Research

Working Papers

Transaction Risks in Intraday Trading with Subjective Beliefs

Abstract

I propose an asset pricing and trading model that bridges the intraday trading literature and the subjective beliefs literature. In the model, two types of investors, i.e. retail investor and fund manager, both have recursive utility. The fund manager, as the informed party, updates her subjective beliefs by Bayesian learning with fading memory from the output data, and prices the equity asset with her own pricing formula. The retail investors, as the uninformed party, don't price the asset and take the market price as it is. The model is then taken to a thorough simulation analysis, which features intraday trading and transaction risk. The simulations show several important results. First, market is efficient due to the existence and functioning of the expert investor, but the efficiency is bounded when severe disaster takes place. Second, higher share of labor income stabilizes the market, which is potentially because of the more stabilized theoretical price in the fund manager's mind as the transaction success rate is higher and the return volatility is lower. Third, transaction risk has a positive premium compensation. Fourth, the equity is more severely overpriced when the fund controls more resources, or the share of labor income is higher. Finally, in peaceful times the market adjusts itself more smoothly with higher intraday trading frequency. However, during disaster times, the market becomes more volatile with higher intraday trading frequency.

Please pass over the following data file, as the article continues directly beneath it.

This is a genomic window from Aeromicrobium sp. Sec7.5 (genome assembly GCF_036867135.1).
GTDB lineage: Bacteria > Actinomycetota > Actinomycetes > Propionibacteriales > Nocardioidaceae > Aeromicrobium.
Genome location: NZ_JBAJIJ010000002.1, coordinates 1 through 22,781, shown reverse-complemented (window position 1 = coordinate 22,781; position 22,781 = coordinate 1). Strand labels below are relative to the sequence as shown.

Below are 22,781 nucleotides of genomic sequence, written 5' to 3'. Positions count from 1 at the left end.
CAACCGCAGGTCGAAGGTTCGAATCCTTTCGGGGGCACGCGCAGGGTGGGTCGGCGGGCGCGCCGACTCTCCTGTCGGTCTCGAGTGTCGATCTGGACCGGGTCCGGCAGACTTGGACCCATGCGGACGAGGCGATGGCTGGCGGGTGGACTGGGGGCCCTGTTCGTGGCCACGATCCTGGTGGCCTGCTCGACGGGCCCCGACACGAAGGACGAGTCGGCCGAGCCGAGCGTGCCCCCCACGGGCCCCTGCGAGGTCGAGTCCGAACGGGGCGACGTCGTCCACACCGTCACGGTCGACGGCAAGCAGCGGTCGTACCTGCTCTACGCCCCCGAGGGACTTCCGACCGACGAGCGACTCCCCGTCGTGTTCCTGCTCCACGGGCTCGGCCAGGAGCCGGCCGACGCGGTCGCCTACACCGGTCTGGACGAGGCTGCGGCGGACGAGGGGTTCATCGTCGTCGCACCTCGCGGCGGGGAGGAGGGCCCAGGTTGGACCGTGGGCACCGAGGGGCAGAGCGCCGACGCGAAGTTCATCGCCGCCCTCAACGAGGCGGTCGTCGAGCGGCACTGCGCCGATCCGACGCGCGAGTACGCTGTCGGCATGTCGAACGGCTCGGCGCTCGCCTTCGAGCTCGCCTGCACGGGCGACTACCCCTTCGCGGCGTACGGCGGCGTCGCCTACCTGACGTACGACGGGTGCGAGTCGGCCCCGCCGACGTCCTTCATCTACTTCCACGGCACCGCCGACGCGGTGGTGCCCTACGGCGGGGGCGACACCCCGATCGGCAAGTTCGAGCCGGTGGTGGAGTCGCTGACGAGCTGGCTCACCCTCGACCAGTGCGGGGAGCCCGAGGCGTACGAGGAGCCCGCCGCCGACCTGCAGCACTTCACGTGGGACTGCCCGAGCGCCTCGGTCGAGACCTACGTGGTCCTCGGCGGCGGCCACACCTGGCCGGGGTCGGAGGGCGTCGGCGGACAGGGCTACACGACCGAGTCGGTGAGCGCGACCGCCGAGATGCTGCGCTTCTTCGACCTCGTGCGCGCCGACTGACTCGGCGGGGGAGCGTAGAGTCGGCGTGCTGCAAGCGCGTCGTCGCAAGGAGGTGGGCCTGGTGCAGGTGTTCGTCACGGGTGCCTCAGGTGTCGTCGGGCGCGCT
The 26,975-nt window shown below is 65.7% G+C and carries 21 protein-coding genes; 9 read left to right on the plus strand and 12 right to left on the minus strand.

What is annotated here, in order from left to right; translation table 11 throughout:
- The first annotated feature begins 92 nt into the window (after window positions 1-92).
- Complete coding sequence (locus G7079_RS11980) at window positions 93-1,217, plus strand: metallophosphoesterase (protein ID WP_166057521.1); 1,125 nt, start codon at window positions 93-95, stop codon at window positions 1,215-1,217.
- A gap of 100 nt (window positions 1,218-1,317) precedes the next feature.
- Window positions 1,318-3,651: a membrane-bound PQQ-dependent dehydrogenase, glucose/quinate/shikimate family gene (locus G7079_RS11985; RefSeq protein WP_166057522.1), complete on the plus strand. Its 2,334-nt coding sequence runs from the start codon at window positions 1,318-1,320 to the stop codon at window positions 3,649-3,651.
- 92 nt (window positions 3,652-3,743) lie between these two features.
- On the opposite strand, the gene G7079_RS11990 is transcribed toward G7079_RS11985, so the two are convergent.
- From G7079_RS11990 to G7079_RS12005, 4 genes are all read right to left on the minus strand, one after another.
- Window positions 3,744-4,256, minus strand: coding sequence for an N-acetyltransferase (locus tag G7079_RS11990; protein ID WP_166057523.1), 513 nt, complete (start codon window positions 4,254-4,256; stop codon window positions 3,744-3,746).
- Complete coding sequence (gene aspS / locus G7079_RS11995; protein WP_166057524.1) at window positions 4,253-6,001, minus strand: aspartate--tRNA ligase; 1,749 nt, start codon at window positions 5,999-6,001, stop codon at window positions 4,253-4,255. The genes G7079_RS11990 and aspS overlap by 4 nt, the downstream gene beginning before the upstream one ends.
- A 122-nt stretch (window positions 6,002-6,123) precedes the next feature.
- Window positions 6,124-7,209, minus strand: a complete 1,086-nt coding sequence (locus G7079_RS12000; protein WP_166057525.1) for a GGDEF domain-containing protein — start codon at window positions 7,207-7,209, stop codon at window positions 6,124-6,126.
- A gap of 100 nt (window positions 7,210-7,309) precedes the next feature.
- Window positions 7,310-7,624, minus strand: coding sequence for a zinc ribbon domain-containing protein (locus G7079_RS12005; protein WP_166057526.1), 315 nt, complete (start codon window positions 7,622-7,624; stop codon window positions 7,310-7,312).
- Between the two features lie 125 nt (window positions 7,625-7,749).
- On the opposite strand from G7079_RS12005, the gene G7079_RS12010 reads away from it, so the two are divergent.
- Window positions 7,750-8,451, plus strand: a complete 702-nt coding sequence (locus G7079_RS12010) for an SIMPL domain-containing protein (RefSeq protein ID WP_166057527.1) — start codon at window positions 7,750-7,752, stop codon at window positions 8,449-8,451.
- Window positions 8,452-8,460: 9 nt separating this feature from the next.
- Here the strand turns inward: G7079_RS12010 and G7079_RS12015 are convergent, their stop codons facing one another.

(The paper may be available upon request)

Reference Point for Volatility and Disposition Effect

Abstract

I exploit the brokerage data set of individual investors to identify the effect of volatility on trading volume. Both parametric and non-parametric estimates consistently show the existence of volatility threshold effect, i.e. individual investors tend to trade more when the volatility exceeds certain threshold. Motivated by this empirical result, I discuss a portfolio choice model in which I introduce the volatility reference point in addition to the conventional return reference point. This idea is new to the literature. Two possible setups of that model are discussed and simulated to capture the behaviors of mental accounting traders and reinvestment traders. The simulation results show that the disposition effect is generally better predicted in my model with volatility reference point. Finally, the implication of my model is empirically tested, and the fact is identified that investors with low financial sophistication are more susceptible to volatility threshold effect.

(The paper may be available upon request)